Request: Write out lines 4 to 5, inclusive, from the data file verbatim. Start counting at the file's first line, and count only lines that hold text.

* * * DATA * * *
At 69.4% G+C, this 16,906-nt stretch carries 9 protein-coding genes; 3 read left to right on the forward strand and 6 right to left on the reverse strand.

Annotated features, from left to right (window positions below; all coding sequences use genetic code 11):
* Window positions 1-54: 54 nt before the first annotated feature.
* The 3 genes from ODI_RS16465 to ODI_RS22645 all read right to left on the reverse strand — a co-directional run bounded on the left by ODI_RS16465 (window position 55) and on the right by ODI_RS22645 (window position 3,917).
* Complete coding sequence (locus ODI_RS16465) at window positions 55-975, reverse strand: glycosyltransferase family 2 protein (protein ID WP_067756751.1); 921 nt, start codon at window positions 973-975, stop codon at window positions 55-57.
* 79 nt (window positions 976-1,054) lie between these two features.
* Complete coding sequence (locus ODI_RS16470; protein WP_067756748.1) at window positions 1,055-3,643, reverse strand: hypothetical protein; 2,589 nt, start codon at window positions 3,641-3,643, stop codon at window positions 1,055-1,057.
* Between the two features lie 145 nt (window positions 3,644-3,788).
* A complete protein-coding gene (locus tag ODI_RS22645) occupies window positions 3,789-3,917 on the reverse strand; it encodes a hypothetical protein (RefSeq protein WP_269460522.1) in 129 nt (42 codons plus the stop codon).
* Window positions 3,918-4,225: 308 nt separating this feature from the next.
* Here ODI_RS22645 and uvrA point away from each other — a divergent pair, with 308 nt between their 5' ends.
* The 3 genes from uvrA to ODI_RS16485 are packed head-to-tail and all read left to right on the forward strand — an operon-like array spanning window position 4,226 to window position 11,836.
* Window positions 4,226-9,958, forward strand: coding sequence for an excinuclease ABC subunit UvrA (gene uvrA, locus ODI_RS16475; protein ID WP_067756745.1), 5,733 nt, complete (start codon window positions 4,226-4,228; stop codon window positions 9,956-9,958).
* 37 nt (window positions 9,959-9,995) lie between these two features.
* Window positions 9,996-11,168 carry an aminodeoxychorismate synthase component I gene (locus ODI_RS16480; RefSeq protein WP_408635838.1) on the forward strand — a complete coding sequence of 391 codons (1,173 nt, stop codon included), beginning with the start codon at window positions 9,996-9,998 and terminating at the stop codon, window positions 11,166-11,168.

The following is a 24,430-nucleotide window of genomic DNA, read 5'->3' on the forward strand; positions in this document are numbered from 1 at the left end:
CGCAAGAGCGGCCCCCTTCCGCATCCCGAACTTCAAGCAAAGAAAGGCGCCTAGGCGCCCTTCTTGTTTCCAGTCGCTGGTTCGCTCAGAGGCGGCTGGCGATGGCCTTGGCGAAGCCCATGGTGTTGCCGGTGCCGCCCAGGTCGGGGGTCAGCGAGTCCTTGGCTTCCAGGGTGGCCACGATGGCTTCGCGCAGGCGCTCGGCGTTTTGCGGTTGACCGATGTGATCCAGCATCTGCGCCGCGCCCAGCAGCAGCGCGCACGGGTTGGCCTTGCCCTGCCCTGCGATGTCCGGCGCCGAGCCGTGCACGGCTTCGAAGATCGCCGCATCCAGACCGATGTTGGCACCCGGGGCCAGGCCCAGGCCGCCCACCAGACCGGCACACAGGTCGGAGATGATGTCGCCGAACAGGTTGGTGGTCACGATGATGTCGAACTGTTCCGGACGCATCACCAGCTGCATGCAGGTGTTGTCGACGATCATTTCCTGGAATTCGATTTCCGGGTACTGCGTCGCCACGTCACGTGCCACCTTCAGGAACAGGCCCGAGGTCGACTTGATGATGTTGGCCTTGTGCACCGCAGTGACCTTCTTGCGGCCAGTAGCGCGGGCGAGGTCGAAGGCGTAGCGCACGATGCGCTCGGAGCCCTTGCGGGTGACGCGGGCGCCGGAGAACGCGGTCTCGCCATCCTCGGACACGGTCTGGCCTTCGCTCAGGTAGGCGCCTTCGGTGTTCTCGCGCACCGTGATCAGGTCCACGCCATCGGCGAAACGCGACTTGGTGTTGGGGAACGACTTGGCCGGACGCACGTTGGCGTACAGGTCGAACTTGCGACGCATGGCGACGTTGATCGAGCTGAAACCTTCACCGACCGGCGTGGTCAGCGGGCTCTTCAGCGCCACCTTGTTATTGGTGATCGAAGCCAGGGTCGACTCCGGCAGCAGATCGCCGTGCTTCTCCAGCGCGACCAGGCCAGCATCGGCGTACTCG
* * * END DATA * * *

* The 3 genes from ODI_RS16465 to ODI_RS22645 all read right to left on the reverse strand — a co-directional run bounded on the left by ODI_RS16465 (window position 55) and on the right by ODI_RS22645 (window position 3,917).
* Complete coding sequence (locus ODI_RS16465) at window positions 55-975, reverse strand: glycosyltransferase family 2 protein (protein ID WP_067756751.1); 921 nt, start codon at window positions 973-975, stop codon at window positions 55-57.